Garth Agius (South Australia)
I was involved in FATSIL in the early days and have just recently come back. The organisation has grown bigger and better, and I am excited and honoured to be working with the committee once again.
I have also been involved in the beginnings of the SA Language Centre, (Yaitya Warra Wodli) where exciting new changes are also taking place.
M 0422 757 293
Eddie Chisholm (Northern Territory)
I was born in Darwin 1971 I lived through the destruction of cyclone Tracy. In 1975 our family moved to southern Arnhem Land where my father began working for Essential services at the Barunga community (formally known as Bamily) and then on to Maningrida community in northern Arnhem Land. My mother worked as a school teacher. These two communities are where I began my education, attending pre-school and the majority of my primary schooling. I am very thankful and fortunate to grow up in these places, close to my traditional origins. This has had a huge influence on my career. As I look back now I realize how crucial these years were when I was young and naïve.It has been a solid grounding or me that I can not forget.
Other communities I would consider to be of equal importance and influential on my identity would have to be Ngukurr community (Roper River Mission, southeast Arnhem Land) where most of my immediate family come from. Then Lajamanu in the north Tanami desert where my father and mother worked when I completed my secondary schooling in Adelaide. Going home to Lajamanu from boarding school in Adelaide was an amazing experience, I find it hard to comprehend even now one world to another ( I have no regrets about this). Ngukurr is where I found who I was and where I came from, my grandfathers from this region were truly unbelievable. They took me in under their wings, gave me knowledge, and helped me to understand things which I could not find answers to by myself. They taught me such things as my aboriginal name and my skin name; which is Cojok, and my totem; which is the Goanna as is my father's and my sonss totem. They taught me what their skin is also, my mothers skin and her totem and every other member of our family. Through these simple teachings I have come to realize, apply to all of us, and how they are of great relevance to our culture, even more so now, in today's confusing and changing times.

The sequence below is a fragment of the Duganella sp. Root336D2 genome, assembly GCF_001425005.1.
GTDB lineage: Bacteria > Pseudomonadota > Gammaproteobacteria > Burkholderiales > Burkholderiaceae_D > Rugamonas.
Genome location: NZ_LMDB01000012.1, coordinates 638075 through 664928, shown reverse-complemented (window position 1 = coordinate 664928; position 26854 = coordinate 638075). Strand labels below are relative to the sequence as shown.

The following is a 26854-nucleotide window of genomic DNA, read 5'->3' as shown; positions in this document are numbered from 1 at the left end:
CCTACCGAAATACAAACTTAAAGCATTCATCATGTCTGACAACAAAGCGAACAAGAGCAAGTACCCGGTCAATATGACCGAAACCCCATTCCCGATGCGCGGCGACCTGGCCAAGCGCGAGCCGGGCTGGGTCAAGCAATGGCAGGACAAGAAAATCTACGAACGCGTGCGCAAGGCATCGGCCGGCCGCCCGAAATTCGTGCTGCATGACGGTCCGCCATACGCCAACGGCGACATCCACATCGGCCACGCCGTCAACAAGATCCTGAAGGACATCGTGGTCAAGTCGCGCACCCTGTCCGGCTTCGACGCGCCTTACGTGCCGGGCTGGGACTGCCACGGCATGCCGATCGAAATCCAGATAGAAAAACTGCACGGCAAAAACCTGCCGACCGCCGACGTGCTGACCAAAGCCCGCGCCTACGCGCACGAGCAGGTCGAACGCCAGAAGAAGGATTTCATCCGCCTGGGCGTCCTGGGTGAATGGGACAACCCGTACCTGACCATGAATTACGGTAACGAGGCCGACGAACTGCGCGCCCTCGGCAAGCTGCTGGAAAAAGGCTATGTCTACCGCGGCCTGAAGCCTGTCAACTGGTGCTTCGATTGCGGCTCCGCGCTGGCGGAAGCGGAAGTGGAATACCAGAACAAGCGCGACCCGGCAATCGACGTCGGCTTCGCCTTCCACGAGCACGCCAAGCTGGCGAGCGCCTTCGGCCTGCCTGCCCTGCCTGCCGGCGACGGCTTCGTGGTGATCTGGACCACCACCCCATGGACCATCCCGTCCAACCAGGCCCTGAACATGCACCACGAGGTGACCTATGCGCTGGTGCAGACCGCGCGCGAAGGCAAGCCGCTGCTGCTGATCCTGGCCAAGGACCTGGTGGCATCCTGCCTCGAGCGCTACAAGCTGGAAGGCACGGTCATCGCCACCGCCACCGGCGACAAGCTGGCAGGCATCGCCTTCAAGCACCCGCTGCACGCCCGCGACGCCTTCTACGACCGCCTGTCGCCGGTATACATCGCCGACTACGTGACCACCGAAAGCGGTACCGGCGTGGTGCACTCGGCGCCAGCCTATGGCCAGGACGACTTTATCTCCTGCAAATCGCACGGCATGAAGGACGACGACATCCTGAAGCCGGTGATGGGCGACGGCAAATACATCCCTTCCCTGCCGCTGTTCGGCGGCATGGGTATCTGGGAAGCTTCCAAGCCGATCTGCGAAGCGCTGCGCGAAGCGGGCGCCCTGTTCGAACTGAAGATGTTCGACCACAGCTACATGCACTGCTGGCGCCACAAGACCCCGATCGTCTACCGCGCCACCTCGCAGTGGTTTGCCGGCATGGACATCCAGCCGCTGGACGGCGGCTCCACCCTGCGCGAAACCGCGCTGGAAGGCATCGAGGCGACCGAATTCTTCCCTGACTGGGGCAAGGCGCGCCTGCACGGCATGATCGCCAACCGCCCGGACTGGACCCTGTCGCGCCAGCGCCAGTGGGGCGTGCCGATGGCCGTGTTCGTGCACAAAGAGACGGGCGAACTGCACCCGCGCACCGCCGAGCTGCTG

I have worked in the media for channel 9 in Darwin (NTD8) and Imparja television in Alice Springs. I have also lectured in television and radio production for a Bachelor Institute through out the NT, and assisting those from remote communities. This coincided whilst working and living at Ngukurr community for several years with the council and CDEP programs there. Being an integral part of putting languages back into the Ngukurr CEC (Community Education Centre), this was one of my more gratifying achievements. Now up to five languages are taught to the kids there, it is ongoing, and very much a part of their school curriculum. The other main contribution in my work experience has been working for the Aboriginal Legal Services in the Katherine and Miwatj regions of the NT as a para legal/field officer. This allowed me to travel a lot into the country I was so familiar with, this I enjoyed very much, even though the circumstance of trying to interpret this new law to natural law became extremely difficult at times. My biggest asset for this job was being able to talk and understand language on both sides of the fence. I can only encourage others especially our youth to learn as many languages as possible, this has been our biggest down fall for both black and white in this country, not being able to communicate with each other. If now is the time for reconciliation then we must understand and respect each others cultures.
Theresa Sainty. Palawa Kani (Somerset, Tasmania)
Theresa has worked with the Tasmanian Aboriginal Centre for fourteen years and is now its Senior Aboriginal Language Worker. She has been a member of the Tasmanian Aboriginal Land Council and the State Aboriginal Housing Committee. After training with linguist Leo Edwardsson and researcher Annie Reynolds, Theresa is now researching the palawa kani language to help it become accessible to children in Tasmanian schools.
Denise Karpany (South Australia)
I am a descendant from the Ngarrindjeri, Narungga, Kaurna and Adnyamathanha People's from South Australia. I am one of eight children and lived in Adelaide all of my life.
My early years of schooling were at Ferryden Park and Brompton Primary Schools. I completed my secondary school certificate at Croydon High School. I attended Adelaide TAFE and received a Community Services Certificate as well as the advanced Certificate in Child Care. I also have a Certificate in Management Practices, which was done in conjunction with the Australian Institute of Management and the Gibaran Management Consultants.
I have been a FATSIL Member since 1995 and have represented South Australia on the Governing Committee as a Delegate in the capacity of both the Chairperson Vice Chairperson.
I have had a long involvement in the maintenance, revival and preservation of Aboriginal Languages for many years. I was an inaugural member of the Board of Management of Yaitya Warra Wodli Language Centre Incorporated, and more recently as an employee in the Project Officer / Field Worker and Manager's positions.
My vision and dreams for the future are to ensure the development of both an Indigenous Languages Policy at both the State / Territory and National levels, as well as a movement towards a legislative base for the traditional languages of Australia.